.

Nothing like that never happened to me :whistling: :rofl:

RussP
02-14-2010, 10:00
Having been in the Air Force for 20 years, including during the era of .38 Special useage, I can tell you I've never seen a Colonel carry a weapon; the only folks outside of combat zones who even get weapons are Security Forces. In combat zones, during wartime, even the aircrew members have long since transitioned to the M9. (We did have several S&W revolvers locked in a safe on my recon aircraft in the first Gulf War, after one was stolen, rigid control quickly returned, but, I can assure you, the AF does not hand them out like canteens!)

So any stories accompanying a particular revolver for sale at a gun show or store, are simply stories, IMO....Actually, I'm talking about that little combat zone called SEA during the period September 1968 through March 1970 when we aircrew members did carry .38s from Colonels on down. Here's a photo I took of LCol Beebe, 22nd SOS, NKP, Thailand...
http://www.glocktalk.com/forums/attachment.php?attachmentid=191256&stc=1&d=1266161113

We'd just landed from a successful SAR. He definitely carried a .38.

If your experience is that no Colonels carried .38s, I'll respect that. I'll stand by my photographs.

I'm still looking...:supergrin: Missed the last two local gun shows because of the snow. Hopefully the March show will be productive.

RussP
02-14-2010, 10:16
There was (is?) a regulation that allowed, under certain conditions, a retiring officer to buy their issued sidearm upon retirement from the service, under certain conditions.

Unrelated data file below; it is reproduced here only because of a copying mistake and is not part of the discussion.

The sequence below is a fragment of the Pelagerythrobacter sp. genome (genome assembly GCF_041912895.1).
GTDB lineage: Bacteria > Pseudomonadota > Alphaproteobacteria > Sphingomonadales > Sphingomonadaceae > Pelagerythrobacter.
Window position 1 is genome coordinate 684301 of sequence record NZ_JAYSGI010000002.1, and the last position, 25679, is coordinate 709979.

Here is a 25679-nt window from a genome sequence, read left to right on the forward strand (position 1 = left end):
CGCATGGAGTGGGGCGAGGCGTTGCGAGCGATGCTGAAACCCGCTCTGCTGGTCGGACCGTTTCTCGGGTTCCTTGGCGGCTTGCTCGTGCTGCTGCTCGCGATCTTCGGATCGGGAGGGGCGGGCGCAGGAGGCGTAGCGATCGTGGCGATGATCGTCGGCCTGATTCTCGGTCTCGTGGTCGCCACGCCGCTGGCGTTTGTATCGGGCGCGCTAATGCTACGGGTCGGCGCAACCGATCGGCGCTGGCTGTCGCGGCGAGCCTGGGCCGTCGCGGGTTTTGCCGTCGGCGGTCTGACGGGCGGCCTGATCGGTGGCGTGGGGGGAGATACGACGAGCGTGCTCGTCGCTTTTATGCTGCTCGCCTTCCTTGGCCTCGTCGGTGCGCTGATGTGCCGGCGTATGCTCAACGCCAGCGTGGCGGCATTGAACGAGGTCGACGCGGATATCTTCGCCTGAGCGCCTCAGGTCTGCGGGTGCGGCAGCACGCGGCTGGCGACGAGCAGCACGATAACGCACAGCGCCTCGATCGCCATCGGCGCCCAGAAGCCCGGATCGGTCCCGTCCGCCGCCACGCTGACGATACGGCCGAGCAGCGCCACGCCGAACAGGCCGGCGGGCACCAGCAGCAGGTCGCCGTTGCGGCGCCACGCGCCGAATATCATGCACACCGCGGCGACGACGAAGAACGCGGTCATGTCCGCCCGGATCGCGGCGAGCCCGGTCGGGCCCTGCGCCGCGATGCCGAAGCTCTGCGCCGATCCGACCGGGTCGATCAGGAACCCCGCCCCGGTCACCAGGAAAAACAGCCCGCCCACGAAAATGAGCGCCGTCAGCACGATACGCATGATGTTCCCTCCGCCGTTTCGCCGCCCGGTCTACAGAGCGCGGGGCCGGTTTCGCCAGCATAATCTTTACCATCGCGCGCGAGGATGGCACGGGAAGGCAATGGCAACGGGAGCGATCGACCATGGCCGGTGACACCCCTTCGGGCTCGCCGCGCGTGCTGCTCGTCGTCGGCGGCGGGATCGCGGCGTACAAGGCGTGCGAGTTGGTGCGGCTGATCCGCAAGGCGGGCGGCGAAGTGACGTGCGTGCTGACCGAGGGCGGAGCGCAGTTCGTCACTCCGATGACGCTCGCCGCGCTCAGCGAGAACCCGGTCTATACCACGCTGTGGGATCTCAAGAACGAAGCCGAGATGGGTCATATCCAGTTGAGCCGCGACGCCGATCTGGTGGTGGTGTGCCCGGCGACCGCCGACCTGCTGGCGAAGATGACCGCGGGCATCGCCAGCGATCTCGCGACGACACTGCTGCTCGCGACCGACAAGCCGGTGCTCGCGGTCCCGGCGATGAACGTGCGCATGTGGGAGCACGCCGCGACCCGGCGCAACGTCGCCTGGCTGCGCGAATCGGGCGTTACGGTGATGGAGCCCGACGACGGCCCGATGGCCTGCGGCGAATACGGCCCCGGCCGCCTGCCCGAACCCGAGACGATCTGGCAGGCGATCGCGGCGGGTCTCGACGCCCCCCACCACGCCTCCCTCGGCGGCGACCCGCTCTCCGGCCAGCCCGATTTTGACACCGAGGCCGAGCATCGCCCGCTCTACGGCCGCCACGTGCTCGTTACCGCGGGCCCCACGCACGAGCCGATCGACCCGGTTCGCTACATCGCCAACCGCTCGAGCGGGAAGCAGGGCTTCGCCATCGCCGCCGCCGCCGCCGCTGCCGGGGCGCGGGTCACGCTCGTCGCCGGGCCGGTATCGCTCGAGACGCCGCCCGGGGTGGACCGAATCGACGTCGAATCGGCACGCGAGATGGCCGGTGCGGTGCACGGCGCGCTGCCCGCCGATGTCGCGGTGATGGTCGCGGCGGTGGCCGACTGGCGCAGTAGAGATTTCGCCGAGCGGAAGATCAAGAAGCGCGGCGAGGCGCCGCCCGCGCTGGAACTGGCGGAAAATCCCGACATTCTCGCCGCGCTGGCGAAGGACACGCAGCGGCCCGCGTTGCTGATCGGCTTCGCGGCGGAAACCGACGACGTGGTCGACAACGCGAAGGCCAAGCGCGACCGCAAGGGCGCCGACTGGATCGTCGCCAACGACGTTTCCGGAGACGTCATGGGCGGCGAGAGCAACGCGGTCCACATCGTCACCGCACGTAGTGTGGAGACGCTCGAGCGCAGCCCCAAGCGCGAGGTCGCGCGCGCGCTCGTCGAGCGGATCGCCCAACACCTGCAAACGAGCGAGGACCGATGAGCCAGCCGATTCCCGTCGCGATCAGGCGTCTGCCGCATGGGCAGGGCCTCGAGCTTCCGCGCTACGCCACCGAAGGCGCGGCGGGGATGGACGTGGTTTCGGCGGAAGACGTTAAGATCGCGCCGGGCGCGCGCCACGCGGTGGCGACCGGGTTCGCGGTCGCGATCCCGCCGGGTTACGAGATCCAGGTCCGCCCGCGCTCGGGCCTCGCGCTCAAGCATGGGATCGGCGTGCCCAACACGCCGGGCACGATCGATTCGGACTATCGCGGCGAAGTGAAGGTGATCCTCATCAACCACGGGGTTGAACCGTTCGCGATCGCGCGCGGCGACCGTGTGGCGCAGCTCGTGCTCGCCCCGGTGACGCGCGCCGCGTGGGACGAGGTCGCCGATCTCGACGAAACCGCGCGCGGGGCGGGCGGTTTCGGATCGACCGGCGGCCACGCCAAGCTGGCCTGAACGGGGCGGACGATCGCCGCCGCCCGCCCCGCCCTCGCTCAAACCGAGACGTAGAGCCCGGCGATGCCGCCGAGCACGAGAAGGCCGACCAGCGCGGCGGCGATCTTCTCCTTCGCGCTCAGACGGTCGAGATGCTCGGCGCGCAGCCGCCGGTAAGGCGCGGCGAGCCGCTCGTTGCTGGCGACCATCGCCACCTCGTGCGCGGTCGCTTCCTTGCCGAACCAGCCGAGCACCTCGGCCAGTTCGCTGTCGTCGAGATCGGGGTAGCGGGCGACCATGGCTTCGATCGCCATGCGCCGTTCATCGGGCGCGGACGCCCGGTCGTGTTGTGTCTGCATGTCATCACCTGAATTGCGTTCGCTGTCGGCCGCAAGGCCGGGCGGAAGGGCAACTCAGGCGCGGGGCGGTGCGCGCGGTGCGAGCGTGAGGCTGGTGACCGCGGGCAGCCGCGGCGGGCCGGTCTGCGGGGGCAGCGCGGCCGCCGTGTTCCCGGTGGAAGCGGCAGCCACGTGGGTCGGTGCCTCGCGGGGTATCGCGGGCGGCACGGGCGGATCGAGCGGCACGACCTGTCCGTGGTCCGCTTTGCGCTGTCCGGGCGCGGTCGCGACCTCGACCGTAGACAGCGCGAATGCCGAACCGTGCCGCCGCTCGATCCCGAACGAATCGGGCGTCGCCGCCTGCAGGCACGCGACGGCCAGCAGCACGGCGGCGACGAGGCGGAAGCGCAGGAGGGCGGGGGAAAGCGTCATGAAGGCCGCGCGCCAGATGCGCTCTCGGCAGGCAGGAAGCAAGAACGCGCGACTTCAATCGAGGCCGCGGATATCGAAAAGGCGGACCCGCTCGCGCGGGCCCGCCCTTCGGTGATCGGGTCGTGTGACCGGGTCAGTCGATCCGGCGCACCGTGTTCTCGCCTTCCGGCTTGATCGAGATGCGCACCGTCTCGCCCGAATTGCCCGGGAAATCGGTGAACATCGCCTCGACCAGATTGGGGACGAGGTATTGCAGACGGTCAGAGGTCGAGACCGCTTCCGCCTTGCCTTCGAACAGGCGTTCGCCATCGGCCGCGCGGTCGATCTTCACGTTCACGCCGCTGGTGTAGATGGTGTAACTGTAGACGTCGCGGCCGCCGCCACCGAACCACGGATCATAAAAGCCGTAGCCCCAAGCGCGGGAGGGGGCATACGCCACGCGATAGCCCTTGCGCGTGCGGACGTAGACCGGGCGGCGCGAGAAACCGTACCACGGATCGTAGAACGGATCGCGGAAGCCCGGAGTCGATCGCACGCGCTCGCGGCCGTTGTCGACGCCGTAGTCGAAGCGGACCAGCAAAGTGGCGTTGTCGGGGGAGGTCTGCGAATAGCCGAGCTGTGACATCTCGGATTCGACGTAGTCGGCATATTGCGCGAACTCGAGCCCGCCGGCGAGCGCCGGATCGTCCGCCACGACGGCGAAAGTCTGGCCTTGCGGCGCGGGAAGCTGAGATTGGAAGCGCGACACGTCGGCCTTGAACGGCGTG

I was personally involved in one of these transactions in the early 1980s. The commanding officer of my base's Air Base Group (a Colonel), was retiring, and I was contacted by a junior officer that needed assistance in creating a presentation case for his weapon (a S&W model 15 .38 Special revolver). After everything was done (and at my request), I was shown the regulation that allowed him to buy the weapon from the USAF upon his retirement. IIRC, there were several conditions that had to be met, including one that stated the person had to have been involved in combat or stationed in an active combat zone, WITH the weapon in question, or a very similar one. I cannot remember what reg it was, or even what general section of regulations it fell under, but as the person was actually buying Government property, I assume it was a Supply or Logistics reg.

Many years later, I met another retired officer (Major General) who had also taken advantage of this regulation upon his retirement. So, there are former military sidearms, purchased and possessed legally, that are out there floating around.That fits with the story surrounding the one I saw. He was a wing commander in Vietnam, a real Airman's Airman. It was presented to him when he left SVN.